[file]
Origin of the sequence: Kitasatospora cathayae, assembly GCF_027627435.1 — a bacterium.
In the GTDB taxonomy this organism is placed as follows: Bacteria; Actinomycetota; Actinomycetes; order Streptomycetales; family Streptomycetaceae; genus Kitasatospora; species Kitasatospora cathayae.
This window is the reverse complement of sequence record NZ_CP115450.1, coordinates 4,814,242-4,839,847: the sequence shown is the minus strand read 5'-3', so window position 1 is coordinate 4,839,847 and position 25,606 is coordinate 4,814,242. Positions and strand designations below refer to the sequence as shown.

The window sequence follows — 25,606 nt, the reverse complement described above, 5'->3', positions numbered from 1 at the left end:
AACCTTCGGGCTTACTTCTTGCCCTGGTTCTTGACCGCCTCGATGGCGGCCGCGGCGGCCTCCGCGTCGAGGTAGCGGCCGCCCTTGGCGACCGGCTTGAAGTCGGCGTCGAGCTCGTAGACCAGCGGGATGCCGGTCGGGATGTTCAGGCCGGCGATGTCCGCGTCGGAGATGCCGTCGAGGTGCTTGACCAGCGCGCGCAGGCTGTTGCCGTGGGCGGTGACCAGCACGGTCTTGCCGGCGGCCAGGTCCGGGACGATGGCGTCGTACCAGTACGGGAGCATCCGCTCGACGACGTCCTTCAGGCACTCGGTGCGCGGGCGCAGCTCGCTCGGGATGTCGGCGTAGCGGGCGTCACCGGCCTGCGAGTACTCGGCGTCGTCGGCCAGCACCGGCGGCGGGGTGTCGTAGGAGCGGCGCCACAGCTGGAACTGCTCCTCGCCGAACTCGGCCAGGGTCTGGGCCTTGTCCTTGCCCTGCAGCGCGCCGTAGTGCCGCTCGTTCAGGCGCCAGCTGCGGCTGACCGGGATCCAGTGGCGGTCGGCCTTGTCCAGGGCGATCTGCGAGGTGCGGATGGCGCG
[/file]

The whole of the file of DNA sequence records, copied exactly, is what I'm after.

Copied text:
Origin of the sequence: Kitasatospora cathayae, assembly GCF_027627435.1 — a bacterium.
In the GTDB taxonomy this organism is placed as follows: Bacteria; Actinomycetota; Actinomycetes; order Streptomycetales; family Streptomycetaceae; genus Kitasatospora; species Kitasatospora cathayae.
This window is the reverse complement of sequence record NZ_CP115450.1, coordinates 4,814,242-4,839,847: the sequence shown is the minus strand read 5'-3', so window position 1 is coordinate 4,839,847 and position 25,606 is coordinate 4,814,242. Positions and strand designations below refer to the sequence as shown.

The window sequence follows — 25,606 nt, the reverse complement described above, 5'->3', positions numbered from 1 at the left end:
AACCTTCGGGCTTACTTCTTGCCCTGGTTCTTGACCGCCTCGATGGCGGCCGCGGCGGCCTCCGCGTCGAGGTAGCGGCCGCCCTTGGCGACCGGCTTGAAGTCGGCGTCGAGCTCGTAGACCAGCGGGATGCCGGTCGGGATGTTCAGGCCGGCGATGTCCGCGTCGGAGATGCCGTCGAGGTGCTTGACCAGCGCGCGCAGGCTGTTGCCGTGGGCGGTGACCAGCACGGTCTTGCCGGCGGCCAGGTCCGGGACGATGGCGTCGTACCAGTACGGGAGCATCCGCTCGACGACGTCCTTCAGGCACTCGGTGCGCGGGCGCAGCTCGCTCGGGATGTCGGCGTAGCGGGCGTCACCGGCCTGCGAGTACTCGGCGTCGTCGGCCAGCACCGGCGGCGGGGTGTCGTAGGAGCGGCGCCACAGCTGGAACTGCTCCTCGCCGAACTCGGCCAGGGTCTGGGCCTTGTCCTTGCCCTGCAGCGCGCCGTAGTGCCGCTCGTTCAGGCGCCAGCTGCGGCTGACCGGGATCCAGTGGCGGTCGGCCTTGTCCAGGGCGATCTGCGAGGTGCGGATGGCGCG